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Integrated impact of tropical cyclones on sea surface chlorophyll in the North Atlantic

Geophysical Research Letters

By:
, , and
DOI: 10.1029/2007GL031862

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Abstract

Past studies have shown that surface chlorophyll-a concentrations increase in the wake of hurricanes. Given the reported increase in the intensity of North Atlantic hurricanes in recent years, increasing chlorophyll-a concentrations, perhaps an indication of increasing biological productivity, would be an expected consequence. However, in order to understand the impact of variable hurricane activity on ocean biology, the magnitude of the hurricane-induced chlorophyll increase relative to other events that stir or mix the upper ocean must be assessed. This study investigates the upper ocean biological response to tropical cyclones in the North Atlantic from 1997-2005. Specifically, we quantitatively compare the anomalous chlorophyll-a concentrations created by cyclone activity to the total distribution of anomalies in the subtropical waters. We show that the cyclone-induced chlorophyll-a increase has minimal impact on the integrated biomass budget, a result that holds even when taking into consideration the lagged and asymmetrical response of ocean color. Copyright 2008 by the American Geophysical Union.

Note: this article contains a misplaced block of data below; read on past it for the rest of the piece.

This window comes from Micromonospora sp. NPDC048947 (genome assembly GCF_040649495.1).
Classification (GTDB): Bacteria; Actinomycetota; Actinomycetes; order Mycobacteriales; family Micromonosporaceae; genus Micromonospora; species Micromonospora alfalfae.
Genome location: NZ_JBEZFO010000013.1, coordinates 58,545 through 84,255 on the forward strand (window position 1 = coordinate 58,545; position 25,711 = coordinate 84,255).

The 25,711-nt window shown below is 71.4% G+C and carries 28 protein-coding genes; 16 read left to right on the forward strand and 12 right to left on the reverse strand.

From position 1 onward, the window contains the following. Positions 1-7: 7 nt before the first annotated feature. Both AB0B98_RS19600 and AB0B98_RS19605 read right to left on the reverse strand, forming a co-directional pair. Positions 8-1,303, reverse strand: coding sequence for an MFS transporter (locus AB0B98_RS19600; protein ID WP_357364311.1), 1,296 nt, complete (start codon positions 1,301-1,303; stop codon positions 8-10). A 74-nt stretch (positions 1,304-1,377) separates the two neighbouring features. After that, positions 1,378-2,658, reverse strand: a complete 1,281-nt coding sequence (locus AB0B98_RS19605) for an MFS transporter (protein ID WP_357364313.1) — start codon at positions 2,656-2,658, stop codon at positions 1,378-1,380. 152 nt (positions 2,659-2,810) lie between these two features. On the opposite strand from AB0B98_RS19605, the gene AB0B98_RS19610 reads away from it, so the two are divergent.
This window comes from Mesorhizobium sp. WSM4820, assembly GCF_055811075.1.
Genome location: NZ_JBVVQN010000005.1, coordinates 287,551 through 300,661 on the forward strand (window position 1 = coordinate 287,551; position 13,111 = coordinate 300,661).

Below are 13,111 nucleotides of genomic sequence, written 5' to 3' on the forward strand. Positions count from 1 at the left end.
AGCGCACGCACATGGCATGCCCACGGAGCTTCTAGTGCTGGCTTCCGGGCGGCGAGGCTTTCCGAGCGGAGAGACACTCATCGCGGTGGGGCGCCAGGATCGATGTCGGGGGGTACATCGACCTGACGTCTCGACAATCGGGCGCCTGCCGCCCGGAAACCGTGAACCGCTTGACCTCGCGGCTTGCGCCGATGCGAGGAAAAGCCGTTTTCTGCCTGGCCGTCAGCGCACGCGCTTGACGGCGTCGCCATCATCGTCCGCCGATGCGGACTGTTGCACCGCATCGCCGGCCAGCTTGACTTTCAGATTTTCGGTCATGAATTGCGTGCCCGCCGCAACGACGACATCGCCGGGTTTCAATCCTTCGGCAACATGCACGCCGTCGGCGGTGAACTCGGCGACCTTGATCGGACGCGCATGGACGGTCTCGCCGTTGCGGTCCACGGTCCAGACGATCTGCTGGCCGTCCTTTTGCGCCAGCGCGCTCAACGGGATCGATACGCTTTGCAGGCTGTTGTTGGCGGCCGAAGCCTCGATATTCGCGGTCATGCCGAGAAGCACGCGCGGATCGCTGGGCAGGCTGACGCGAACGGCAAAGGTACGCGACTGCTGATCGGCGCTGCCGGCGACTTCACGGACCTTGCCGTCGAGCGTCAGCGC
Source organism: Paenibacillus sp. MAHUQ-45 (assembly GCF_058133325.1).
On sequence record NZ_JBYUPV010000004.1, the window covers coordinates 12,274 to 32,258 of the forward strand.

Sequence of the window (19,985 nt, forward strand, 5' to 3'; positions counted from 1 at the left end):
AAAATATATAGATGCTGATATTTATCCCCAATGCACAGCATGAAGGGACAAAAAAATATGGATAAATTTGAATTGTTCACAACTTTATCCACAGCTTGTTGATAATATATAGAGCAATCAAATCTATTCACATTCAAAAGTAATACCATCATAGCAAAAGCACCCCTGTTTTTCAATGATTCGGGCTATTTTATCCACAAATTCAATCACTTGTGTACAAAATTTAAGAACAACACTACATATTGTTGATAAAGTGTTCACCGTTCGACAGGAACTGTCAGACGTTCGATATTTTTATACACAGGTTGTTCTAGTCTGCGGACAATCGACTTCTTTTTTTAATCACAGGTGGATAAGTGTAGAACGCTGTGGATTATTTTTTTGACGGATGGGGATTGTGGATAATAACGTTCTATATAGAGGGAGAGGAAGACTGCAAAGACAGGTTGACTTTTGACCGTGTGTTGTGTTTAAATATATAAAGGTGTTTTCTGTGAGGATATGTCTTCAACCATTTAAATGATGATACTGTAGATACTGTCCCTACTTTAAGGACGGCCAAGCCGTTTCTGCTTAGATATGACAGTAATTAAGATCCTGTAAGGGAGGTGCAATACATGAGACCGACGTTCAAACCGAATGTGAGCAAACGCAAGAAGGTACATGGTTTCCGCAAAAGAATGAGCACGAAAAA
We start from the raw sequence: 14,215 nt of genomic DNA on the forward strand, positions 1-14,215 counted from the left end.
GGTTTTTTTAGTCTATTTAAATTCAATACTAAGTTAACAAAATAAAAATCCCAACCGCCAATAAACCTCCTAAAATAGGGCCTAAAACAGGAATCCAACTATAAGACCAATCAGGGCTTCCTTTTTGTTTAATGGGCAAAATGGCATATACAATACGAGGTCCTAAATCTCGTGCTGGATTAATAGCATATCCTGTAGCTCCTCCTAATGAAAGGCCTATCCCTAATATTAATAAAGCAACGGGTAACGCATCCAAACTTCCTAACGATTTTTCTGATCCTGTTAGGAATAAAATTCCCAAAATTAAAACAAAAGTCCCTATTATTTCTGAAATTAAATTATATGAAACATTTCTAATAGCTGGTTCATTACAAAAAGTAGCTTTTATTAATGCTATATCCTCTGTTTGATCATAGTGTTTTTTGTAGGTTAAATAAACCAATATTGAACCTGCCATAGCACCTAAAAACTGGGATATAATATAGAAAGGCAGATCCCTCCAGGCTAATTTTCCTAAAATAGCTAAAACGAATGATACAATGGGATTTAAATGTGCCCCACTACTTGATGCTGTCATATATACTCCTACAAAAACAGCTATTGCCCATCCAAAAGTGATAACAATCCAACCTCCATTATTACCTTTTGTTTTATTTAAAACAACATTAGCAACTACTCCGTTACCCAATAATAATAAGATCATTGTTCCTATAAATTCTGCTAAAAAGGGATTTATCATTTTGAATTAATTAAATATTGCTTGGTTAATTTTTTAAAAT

Additional Publication Details

Publication type:
Article
Publication Subtype:
Journal Article
Title:
Integrated impact of tropical cyclones on sea surface chlorophyll in the North Atlantic
Series title:
Geophysical Research Letters
DOI:
10.1029/2007GL031862
Volume
35
Issue:
1
Year Published:
2008
Language:
English
Larger Work Type:
Article
Larger Work Subtype:
Journal Article
Larger Work Title:
Geophysical Research Letters